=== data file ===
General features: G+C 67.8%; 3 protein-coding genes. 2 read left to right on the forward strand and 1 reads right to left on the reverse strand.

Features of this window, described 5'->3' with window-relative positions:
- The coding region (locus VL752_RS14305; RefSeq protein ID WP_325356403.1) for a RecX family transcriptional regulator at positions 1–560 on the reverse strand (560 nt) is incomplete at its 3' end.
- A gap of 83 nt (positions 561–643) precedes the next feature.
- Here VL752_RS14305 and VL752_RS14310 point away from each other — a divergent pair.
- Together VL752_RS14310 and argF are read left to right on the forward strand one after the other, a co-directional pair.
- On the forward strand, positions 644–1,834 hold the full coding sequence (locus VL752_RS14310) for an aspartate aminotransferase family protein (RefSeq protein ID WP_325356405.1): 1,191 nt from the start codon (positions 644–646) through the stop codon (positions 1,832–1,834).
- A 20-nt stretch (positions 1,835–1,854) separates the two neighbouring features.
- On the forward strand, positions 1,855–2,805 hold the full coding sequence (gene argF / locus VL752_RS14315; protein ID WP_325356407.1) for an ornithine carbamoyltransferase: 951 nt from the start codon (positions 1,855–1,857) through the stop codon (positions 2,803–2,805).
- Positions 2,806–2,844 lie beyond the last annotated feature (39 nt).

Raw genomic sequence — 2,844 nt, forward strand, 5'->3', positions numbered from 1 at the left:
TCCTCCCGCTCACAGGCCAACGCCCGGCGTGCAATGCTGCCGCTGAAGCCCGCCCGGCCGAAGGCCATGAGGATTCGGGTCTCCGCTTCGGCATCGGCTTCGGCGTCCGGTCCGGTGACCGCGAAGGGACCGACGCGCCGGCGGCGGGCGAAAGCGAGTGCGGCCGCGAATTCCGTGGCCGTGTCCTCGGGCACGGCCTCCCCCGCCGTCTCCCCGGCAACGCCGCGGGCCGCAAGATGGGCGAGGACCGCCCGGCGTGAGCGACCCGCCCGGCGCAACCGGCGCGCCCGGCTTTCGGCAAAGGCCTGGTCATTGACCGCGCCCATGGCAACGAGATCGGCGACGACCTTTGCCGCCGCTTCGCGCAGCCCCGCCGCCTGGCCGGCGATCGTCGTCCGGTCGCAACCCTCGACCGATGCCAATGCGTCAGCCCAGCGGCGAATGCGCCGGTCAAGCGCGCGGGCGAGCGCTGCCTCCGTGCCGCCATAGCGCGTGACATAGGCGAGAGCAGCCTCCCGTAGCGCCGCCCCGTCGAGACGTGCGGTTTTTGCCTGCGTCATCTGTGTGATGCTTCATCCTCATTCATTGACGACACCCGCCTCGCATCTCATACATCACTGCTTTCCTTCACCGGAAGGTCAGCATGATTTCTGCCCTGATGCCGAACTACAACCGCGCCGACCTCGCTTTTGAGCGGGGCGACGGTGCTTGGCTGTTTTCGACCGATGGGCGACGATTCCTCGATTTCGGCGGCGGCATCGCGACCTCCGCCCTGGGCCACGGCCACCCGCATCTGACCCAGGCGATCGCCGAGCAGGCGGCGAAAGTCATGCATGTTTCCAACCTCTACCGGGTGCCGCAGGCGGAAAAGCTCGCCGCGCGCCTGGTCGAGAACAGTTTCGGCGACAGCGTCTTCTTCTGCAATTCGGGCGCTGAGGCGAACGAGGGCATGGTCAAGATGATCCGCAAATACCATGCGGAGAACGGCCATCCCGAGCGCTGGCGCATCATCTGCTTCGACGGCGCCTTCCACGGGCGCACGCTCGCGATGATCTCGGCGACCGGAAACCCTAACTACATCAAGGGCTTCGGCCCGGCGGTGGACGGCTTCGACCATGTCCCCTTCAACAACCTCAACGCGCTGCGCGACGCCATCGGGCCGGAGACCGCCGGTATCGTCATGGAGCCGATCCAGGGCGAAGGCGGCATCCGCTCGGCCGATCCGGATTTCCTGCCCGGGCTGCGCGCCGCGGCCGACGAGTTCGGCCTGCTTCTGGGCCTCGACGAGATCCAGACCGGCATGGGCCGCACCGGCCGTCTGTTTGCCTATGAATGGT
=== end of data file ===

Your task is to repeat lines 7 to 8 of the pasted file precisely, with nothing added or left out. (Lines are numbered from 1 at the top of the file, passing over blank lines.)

- On the forward strand, positions 644–1,834 hold the full coding sequence (locus VL752_RS14310) for an aspartate aminotransferase family protein (RefSeq protein ID WP_325356405.1): 1,191 nt from the start codon (positions 644–646) through the stop codon (positions 1,832–1,834).
- A 20-nt stretch (positions 1,835–1,854) separates the two neighbouring features.